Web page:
FHHS Limelight Theatre presents Ken Ludwig's Midsummer/Jersey at 7 p.m. Thursday through Saturday, October 2-4. "Midsummer/Jersey is the hilarious high-octane retelling of Shakespeare's Midsummer Night's Dream set on the boardwalk of a seaside town in modern-day New Jersey. The story revolves around the impending marriage of the Governor of New Jersey, the love affairs of four beach-bound high school crushes, a lively crew of fairies and the staff of the local beauty salon (run by Patti Quince and Stylist Nikki Bottom). The night takes a magical turn when Oberon and the impish Puck arrive on the scene armed with a powerful love potion and a desire for mischief making. With several weddings and the acting careers of six beauticians hanging in the balance, the lovers take to the boardwalk, backed by pop music and an iPhone-obsessed wood sprite.” Performances take place at the Francis Howell High School Auditorium, 7001 Highway 94 in St Charles, MO. Tickets are $5 each, and are available at the door before each performance.

Alpha Players present the musical Monty Python's Spamalot through October 5 at The Florissant Civic Center Theater, Parker Rd. at Waterford Dr. in Florissant, MO. For more information: alphaplayers.org or, call 314-921-5678. Read the 88.1 KDHX review!

The Fox Theatre presents Mrs. Independent Sunday, October 5, at 3 and 7:30 p.m. "Mrs. Independent", based on a true life story, takes audiences on a riveting, yet thought-provoking journey of exploring questions like: Can a woman still love her husband if she is the primary breadwinner? Will the roles reverse with her wearing the pants while he ultimately works to honor her every demand? But, what if he is a good man that's faithful and does actually contribute to the household? Is it possible that true love, affection and Godly integrity can be restored to the marriage?" The Fox Theatre is at 517 North Grand in Grand Center. For more information visit the web site.

Photo: John Lamb
The West End Players Guild opens their 104th season with Joan Ackermann's Off the Map Thursday through Saturday at 8 PM and Sunday at 2 PM, October 2-5. “An offbeat and loving comedy, Off the Map tells the story of the Grodens, a quirky family living way, way off the map in the wilds of New Mexico. We see the story through the eyes of Bo Groden, an 11-year-old growing up amidst a collection of rich, warm characters who will both entertain and inspire you.” Performances take place at the Union Avenue Christian Church, 733 North Union at Enright in the Central West End. For more information, call 314-367-0025 or visit www.westendplayers.org.

St. Louis Community College at Florissant Valley presents David Mamet's Oleanna through October 4. Performances take place in the Fisher Theatre on the campus at 3400 Pershall Road. For more information, call 314-644-5522.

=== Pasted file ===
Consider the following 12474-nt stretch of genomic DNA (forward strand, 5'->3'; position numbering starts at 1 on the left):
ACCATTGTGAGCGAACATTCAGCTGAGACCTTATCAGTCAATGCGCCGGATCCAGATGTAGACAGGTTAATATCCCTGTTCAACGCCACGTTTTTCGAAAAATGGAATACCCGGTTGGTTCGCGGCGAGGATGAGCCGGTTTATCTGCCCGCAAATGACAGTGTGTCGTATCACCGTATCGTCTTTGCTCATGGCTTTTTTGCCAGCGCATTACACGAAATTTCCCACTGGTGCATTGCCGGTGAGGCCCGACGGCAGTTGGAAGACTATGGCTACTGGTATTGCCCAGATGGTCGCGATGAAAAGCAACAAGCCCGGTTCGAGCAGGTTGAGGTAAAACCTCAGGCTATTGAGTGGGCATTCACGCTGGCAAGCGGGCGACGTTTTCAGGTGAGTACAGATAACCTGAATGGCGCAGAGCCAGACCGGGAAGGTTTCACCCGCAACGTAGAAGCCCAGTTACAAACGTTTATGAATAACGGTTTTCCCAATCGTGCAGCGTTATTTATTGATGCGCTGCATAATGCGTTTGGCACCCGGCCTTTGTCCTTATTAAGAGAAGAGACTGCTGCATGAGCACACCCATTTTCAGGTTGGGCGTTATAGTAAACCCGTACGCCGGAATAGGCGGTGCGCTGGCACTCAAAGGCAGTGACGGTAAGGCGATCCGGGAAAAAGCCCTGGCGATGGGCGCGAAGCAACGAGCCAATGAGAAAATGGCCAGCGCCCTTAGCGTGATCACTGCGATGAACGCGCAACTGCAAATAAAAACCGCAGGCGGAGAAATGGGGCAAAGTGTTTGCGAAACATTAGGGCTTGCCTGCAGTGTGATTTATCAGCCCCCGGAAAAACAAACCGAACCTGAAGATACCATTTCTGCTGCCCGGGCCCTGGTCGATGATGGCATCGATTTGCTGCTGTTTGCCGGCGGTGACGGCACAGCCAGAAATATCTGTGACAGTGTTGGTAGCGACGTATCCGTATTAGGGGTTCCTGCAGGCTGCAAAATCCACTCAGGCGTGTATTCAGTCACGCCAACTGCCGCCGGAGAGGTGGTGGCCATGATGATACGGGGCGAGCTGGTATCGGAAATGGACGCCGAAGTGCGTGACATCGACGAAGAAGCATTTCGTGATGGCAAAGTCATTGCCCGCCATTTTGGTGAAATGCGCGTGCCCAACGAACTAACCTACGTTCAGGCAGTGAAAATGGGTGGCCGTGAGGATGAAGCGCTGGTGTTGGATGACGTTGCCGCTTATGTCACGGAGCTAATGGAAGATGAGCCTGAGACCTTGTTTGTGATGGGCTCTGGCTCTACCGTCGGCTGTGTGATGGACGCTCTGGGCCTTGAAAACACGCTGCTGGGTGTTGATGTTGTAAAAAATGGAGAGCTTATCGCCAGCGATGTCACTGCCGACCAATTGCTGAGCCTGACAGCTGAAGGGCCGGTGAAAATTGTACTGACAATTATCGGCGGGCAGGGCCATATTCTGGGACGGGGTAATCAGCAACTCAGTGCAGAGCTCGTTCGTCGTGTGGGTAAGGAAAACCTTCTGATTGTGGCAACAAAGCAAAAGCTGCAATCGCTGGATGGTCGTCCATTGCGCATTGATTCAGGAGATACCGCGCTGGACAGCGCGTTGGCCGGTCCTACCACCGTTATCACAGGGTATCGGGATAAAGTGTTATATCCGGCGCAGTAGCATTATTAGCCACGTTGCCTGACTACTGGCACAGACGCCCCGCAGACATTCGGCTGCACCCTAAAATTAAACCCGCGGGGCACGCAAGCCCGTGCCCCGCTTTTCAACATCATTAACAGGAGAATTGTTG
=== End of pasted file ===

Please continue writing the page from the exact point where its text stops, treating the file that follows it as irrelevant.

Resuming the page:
Photo: Jerry Naunheim, Jr.
The Repertory Theatre of St. Louis presents the comedy One Man, Two Guvnors through October 5. “Francis Henshall needs a job. Recently sacked from his skiffle band, he's hungry and has a bad case of fish and chips on the brain. To make ends meet, he becomes a servant to two different masters. Frazzled Francis tries his best to balance duties and keep his bosses from meeting, but what he doesn't know about them, and what they don't know about each other, quickly become uproarious and riotous cases of mistaken identities and slapstick antics in this laugh-out-loud award-winning comedy.” Performances take place on the mainstage at the Loretto-Hlton Center, 130 Edgar Road in Webster Groves, MO. For more information, call 314-968-4925 or visit repstl.org. Read the 88.1 KDHX review!

The Conservatory of Theatre Arts at Webster University presents Diane Son's Stop Kiss Wednesdays through Sundays, Octob 1-12. "After Callie and Sara meet, their fast friendship leads to an unexpected attraction. Their first kiss provokes a violent attack that transforms their lives in a way they could never anticipate." Performances take place in the Emerson Studio Theater at the Loretto-Hilton Center on the Webster University campus. For more information, visit the web site or call 314-968-7128.

St. Charles Community College presents A Streetcar Named Desire Wednesday through Sunday, October 1-5. Performances take place in the Donald D. Shook Fine Arts Building on the campus at 4601 Mid Rivers Mall Drive in Cottleville, MO. For more information, call 636-922-8050 or visit the web site.

Valhalla Cemetery and Hawthorne Players present Voices Of Valhalla: A Hayride Through History October 3-11. Hayrides through Valhalla Cemetery depart every fifteen minutes beginning at 6:30 each evening as members of the Hawthorne Players portray some of the noted locals buried in Valhalla. Look for yours truly as composer and music critic Paul Tietjens. Valhalla Cemetery is located at 7600 St. Charles Rock Road. For more information, visit the Hawthorne Players web site.

The Lemp Mansion Comedy-Mystery Dinner Theater presents Zombie Love! (No Biting) through November 2. The Lemp Mansion is at 3322 DeMenil Place. For more information: lempmansion.com.

Would you like to be on the radio? KDHX, 88.1 FM needs theatre reviewers. If you're 18 years or older, knowledgeable in this area, have practical theatre experience (acting, directing, writing, technical design, etc.), have good oral and written communications skills and would like to become one of our volunteer reviewers, send an email describing your experience and interests to chuck at kdhx.org. Please include a sample review of something you've seen recently.